There is plenty to criticise about Russia. Even if we take an intelligent approach and start from the position that Russia is a different country, with its own history and traditions and values, and criticism should take this into account, not simply be based on the expectation that Russia should automatically adopt all Western values and trends, even then there is still plenty to criticise about Russia.
So; it is beyond this author why Western journalists have to tell endless lies when they write about Russia. This is standard fare from the Guardian’s Luke Harding, in an article about two Russians who have been denied asylum in Sweden. Mr Harding used to be based in Moscow. He must know that he is lying. Comments follow:
Knedlyakovsky was the only male participant and wore a dress in solidarity with the LGBT movement.
Note how Mr Harding regularises and normalises this kind of behaviour and indeed the ‘LGBT movement’. This is a cultural trend in the West. Not something that most Russians are keen on. It may be normal in England. It is seen as rather strange in Russia.
In 2016 Knedlyakovsky staged another protest by attaching a wooden cross to a statue in Krasnodar of Felix Dzerzhinsky, who founded the Cheka, a forerunner of the KGB, now known as the Federal Security Service (FSB). Vladimir Putin is a former head of the FSB.
It is not really correct to simply say that the KGB has been renamed the FSB. This makes the explicit claim that Russia (FSB) is a straight continuation of the Soviet Union (KGB). Such a view is part of the doctrine of the Russia haters. Most academics writing on Russia/the Soviet Union would see elements of continuity and divergence between the Soviet Union and Russia and between the KGB and the FSB.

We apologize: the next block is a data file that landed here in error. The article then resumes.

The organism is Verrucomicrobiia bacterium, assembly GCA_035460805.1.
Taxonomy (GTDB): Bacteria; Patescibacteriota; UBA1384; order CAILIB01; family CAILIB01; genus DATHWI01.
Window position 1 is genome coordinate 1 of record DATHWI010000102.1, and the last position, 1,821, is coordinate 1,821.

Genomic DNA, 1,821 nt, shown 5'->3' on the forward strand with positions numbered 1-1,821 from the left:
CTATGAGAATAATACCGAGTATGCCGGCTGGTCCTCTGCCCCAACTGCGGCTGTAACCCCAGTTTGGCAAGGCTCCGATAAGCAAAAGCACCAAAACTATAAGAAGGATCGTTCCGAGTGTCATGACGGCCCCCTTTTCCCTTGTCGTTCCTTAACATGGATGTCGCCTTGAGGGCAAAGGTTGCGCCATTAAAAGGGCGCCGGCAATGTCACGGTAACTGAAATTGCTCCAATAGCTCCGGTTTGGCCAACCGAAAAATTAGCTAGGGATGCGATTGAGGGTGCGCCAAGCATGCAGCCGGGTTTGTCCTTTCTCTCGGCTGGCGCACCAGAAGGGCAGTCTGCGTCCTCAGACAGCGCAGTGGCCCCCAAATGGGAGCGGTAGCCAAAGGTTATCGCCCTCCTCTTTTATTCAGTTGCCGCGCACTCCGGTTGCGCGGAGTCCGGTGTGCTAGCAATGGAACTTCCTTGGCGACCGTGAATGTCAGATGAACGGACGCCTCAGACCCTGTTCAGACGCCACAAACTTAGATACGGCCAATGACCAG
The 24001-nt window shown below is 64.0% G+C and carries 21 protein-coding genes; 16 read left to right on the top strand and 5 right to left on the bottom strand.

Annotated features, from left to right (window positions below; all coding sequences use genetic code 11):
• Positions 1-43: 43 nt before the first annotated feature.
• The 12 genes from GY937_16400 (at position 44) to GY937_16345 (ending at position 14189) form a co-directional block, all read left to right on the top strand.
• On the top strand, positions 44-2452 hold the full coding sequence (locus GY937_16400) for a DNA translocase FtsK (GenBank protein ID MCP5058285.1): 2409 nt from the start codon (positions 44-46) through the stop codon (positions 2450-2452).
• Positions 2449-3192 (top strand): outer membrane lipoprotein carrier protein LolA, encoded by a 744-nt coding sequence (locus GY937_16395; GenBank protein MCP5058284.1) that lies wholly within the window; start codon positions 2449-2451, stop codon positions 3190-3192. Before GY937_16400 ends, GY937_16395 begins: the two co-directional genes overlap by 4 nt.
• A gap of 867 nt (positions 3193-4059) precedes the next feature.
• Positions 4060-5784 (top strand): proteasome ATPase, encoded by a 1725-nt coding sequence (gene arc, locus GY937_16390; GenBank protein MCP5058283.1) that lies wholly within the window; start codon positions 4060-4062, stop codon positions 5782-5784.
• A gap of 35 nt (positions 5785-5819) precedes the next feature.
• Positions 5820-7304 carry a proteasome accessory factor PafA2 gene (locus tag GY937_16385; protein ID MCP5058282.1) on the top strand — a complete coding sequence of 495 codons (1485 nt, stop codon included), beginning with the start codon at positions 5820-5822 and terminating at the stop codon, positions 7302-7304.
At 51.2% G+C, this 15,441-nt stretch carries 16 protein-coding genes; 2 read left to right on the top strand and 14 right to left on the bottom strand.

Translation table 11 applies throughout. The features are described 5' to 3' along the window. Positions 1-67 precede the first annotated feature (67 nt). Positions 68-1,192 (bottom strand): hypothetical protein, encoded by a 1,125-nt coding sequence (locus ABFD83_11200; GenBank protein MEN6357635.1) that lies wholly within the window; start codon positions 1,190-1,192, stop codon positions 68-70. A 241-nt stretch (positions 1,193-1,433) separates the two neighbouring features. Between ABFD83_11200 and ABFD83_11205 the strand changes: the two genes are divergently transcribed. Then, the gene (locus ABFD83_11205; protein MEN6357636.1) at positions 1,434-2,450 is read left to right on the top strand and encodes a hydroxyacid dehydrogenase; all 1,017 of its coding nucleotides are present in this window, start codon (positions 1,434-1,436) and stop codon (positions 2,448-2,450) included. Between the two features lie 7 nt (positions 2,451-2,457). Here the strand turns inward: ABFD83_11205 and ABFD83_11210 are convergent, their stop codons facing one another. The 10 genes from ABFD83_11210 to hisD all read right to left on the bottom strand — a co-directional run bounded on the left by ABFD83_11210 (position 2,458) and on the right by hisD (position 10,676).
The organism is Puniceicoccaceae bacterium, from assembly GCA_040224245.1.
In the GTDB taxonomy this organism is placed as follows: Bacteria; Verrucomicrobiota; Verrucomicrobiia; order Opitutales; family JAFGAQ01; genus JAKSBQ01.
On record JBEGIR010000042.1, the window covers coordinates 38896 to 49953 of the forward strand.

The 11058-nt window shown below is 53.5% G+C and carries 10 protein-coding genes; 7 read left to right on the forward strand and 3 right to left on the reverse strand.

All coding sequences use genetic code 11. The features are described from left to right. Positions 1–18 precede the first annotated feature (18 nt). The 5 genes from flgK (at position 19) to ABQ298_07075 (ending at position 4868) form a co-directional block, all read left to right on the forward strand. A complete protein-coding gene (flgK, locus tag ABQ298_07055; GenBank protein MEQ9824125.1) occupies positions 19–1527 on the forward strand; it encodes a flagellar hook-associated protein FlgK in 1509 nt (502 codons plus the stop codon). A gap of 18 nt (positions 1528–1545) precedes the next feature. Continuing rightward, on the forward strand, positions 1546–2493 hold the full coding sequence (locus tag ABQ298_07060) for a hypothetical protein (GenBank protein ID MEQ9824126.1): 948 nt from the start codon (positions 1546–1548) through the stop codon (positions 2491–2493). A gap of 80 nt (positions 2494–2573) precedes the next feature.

The stunt appears to have annoyed the local FSB chief; Knedlyakovsky was arrested and spent 15 days in jail, locked up in a windowless basement cell.
This is the sort of deliberate dishonesty that the Guardian ‘journalists’ writing on Russia practice. I don’t know the details (and don’t have the time to look them up) but this sounds very much like a period of what is known as ‘administrative detention’ – a valid sentence in Russia. What is likely to have been a sentence for an offence under Russian law is presented as an arbitrary act of power by the ‘local FSB chief’. As for ‘windowless basement cell’ this is likely to belong to specific kind of reporting whereby what are normal practices in Russia are presented in the Western media as being specific to people they like to champion as ‘dissenters’. For example we were told in mock outraged tones how Ukrainian pilot Savchenko was held in a “cage” in court during her 2016 trial. She was, and it seems harsh, but as it happens this is how defendants in criminal trials often appear in Russian courts. (Perhaps they don’t have the money to build the reinforced glass cages that they use in the UK).
What this writer fails to understand is why it is necessary to dress up these kinds of stories with all this hyperbole and false representations. On the face of it this appears to be a real story. But it simply isn’t clear why it comes with all this fakery. Is is simply hate? Imperialism? Brute ignorance?